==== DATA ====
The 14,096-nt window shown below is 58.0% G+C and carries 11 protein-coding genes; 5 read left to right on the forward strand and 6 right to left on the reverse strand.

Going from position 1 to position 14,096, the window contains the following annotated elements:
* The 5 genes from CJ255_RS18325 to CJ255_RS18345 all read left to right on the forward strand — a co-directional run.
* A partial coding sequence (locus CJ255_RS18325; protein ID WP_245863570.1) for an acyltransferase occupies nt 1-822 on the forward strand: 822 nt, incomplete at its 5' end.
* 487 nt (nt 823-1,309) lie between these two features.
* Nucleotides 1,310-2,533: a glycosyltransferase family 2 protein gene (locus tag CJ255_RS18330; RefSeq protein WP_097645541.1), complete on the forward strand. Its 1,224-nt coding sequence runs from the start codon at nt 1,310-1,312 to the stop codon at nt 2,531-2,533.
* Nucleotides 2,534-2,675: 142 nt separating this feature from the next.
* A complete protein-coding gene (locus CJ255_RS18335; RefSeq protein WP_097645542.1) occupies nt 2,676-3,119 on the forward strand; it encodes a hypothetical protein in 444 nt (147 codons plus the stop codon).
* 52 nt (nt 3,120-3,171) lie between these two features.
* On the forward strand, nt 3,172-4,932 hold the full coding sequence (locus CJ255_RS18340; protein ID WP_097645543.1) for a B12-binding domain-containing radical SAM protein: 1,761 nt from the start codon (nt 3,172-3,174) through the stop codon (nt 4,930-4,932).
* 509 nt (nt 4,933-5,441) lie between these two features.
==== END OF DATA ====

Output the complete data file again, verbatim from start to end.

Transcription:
The 14,096-nt window shown below is 58.0% G+C and carries 11 protein-coding genes; 5 read left to right on the forward strand and 6 right to left on the reverse strand.

Going from position 1 to position 14,096, the window contains the following annotated elements:
* The 5 genes from CJ255_RS18325 to CJ255_RS18345 all read left to right on the forward strand — a co-directional run.
* A partial coding sequence (locus CJ255_RS18325; protein ID WP_245863570.1) for an acyltransferase occupies nt 1-822 on the forward strand: 822 nt, incomplete at its 5' end.
* 487 nt (nt 823-1,309) lie between these two features.
* Nucleotides 1,310-2,533: a glycosyltransferase family 2 protein gene (locus tag CJ255_RS18330; RefSeq protein WP_097645541.1), complete on the forward strand. Its 1,224-nt coding sequence runs from the start codon at nt 1,310-1,312 to the stop codon at nt 2,531-2,533.
* Nucleotides 2,534-2,675: 142 nt separating this feature from the next.
* A complete protein-coding gene (locus CJ255_RS18335; RefSeq protein WP_097645542.1) occupies nt 2,676-3,119 on the forward strand; it encodes a hypothetical protein in 444 nt (147 codons plus the stop codon).
* 52 nt (nt 3,120-3,171) lie between these two features.
* On the forward strand, nt 3,172-4,932 hold the full coding sequence (locus CJ255_RS18340; protein ID WP_097645543.1) for a B12-binding domain-containing radical SAM protein: 1,761 nt from the start codon (nt 3,172-3,174) through the stop codon (nt 4,930-4,932).
* 509 nt (nt 4,933-5,441) lie between these two features.